Queen Ann’s lace opens up her folds
To the morning sun
And brushes against me:
I walk on hoping to find her-
Yet another tree.

Tuesday, 24 August 2010

Portraits in Ink

I've been working in ink with live models to try and see if I could capture something different from using photographs. I've also been playing around with using touches of gouache to accent the portraits, yet leaving the form in a solid monochromatic state.

Thursday, 12 August 2010

WIP - Iuka

I have a couple more layers on this one, but for the most part it's almost done.

Friday, 6 August 2010


Here's a snapshot of something I'm working on. The piece is about Iuka park, its beauty, its transience, and its ability to capture a person.

Wednesday, 28 July 2010

Top Ten Productivity Pitfalls

I recently saw this on a writing blog and thought how it totally applies to any creative art you may try to endeavor:

Top 10 Productivity Pitfalls for Writers to Avoid

1. Unclear big-picture vision. Without an idea of where you’re headed, it will be impossible to set realistic goals and measure your progress along the way.

2. Lack of short-term goals. You can’t hit a target you can’t see. Knowing your daily, weekly, monthly and annual goals (both practical and aspirational) can help you keep moving in the right direction.

3. Fear. Risk is the hinge on which productivity turns; if we aren’t in danger of failing, we aren’t growing. When we let fear prevent us from taking steps that could bring our writing dreams closer, we limit our opportunities to succeed.

4. Trying to force productivity. Understanding your writing rhythms and honoring them is the key to finding and sustaining a flow you can count on.

5. Shabby systems. If you can’t find the latest draft of your essay, can’t keep track of what you’ve pitched and to whom, and don’t remember that great idea you had last week, you’re limiting yourself needlessly.

6. Lack of awareness about time: If you’re not aware of how you’re spending time, what your time is worth, how you might devote more time to writing, or what you intend to accomplish in each chunk of writing time you do have, you’re not maximizing this most precious resource.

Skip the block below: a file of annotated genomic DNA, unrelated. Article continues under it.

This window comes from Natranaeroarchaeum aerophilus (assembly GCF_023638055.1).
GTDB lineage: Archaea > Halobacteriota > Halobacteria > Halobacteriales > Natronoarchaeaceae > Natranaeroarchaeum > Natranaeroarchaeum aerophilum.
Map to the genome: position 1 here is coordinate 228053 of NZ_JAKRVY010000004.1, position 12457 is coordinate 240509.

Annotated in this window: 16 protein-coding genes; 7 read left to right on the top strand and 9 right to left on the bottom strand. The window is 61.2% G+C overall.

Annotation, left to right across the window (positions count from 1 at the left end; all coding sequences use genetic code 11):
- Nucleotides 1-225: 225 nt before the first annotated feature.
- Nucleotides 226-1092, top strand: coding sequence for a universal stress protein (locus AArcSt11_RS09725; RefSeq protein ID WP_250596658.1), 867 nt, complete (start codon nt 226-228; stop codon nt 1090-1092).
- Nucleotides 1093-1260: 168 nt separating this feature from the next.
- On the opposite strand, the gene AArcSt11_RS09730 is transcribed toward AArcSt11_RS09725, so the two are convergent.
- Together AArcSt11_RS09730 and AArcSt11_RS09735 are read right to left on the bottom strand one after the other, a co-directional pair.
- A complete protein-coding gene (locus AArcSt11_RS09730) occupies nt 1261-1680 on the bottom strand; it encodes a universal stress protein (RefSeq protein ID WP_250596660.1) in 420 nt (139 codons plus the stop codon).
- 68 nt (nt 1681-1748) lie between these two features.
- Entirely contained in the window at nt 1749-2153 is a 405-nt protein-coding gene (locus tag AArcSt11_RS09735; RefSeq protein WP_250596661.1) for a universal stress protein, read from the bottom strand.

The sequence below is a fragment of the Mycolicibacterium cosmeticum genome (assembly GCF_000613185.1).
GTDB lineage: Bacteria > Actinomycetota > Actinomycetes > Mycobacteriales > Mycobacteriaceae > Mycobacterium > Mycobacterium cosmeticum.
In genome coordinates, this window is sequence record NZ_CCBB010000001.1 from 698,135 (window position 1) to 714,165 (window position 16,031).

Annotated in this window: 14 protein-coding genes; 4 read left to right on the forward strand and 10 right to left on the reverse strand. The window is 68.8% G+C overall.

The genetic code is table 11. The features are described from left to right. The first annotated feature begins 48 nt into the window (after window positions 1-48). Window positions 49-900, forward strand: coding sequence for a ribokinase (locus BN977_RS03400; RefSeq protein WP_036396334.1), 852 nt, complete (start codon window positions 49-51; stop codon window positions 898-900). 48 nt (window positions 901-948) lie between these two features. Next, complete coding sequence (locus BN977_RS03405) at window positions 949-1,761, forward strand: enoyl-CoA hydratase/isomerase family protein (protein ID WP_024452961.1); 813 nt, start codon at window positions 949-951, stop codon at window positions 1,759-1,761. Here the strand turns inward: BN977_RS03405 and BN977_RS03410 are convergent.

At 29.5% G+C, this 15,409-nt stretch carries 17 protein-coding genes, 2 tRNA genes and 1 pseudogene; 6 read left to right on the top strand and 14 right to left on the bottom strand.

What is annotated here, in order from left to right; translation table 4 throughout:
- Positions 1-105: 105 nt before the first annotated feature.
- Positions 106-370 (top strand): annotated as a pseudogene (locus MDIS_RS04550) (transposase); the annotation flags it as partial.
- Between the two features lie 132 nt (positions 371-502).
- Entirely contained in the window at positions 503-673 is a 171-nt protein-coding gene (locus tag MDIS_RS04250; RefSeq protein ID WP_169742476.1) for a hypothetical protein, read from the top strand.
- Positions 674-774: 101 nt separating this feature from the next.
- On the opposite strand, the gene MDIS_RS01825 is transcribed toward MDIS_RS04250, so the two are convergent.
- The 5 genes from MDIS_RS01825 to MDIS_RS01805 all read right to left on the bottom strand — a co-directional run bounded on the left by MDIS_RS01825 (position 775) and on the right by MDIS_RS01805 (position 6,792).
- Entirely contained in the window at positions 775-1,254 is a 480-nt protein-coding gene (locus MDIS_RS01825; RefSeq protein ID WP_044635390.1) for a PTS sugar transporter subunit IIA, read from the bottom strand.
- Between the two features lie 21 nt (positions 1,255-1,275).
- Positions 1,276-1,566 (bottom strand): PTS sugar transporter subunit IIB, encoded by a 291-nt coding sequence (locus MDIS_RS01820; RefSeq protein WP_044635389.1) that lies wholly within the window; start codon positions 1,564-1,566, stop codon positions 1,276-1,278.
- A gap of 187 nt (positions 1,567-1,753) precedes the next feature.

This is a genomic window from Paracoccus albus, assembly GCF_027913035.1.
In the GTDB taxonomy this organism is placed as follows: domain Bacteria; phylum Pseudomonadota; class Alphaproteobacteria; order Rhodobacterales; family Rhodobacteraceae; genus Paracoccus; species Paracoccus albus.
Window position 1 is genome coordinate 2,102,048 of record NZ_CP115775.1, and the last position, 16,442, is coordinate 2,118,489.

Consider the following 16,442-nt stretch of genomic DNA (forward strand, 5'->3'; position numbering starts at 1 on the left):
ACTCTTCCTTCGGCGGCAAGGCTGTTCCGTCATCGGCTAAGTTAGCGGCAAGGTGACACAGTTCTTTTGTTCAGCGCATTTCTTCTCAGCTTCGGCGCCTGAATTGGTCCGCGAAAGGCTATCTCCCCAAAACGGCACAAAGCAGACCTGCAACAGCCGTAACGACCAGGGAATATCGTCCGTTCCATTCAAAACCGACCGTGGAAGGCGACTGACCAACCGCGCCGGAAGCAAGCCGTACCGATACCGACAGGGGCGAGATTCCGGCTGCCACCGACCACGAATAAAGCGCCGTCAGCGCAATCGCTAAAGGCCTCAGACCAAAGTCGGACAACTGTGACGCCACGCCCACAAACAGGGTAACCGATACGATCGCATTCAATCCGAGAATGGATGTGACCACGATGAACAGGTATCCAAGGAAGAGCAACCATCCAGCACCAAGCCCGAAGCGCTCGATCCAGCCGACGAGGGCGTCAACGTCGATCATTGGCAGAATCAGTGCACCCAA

7. Transition turbulence. Work to establish rhythms for everything from sitting down to the blank page to completing a writing session, so that shifts from one project to the next don’t leave you in a lull.

8. Perfectionism. If you wait for your work to be perfect, it (and you) may never leave your desk. Focus, instead, on professionalism—doing the best you can, learning along the way, and understanding that mistakes and failures feed every success.

9. Isolation. Without a social, professional and community context, we’re far more likely to get discouraged, lose our way and miss out on opportunities.

10. Negativity. It’s easy to focus on the negative in writing and in life. But when we turn our attention to what’s working and what we appreciate from moment to moment, our sails turn into the wind.

Sunday, 25 July 2010

Monday, 19 July 2010

Apology Letter to a Body

Dearest body,
I am sorry I forgot about you;
I forgot how you clothed me
Sheltered me
Moved me through my life.

Many times I just left you on the shelf,
Or clinging to my skirt: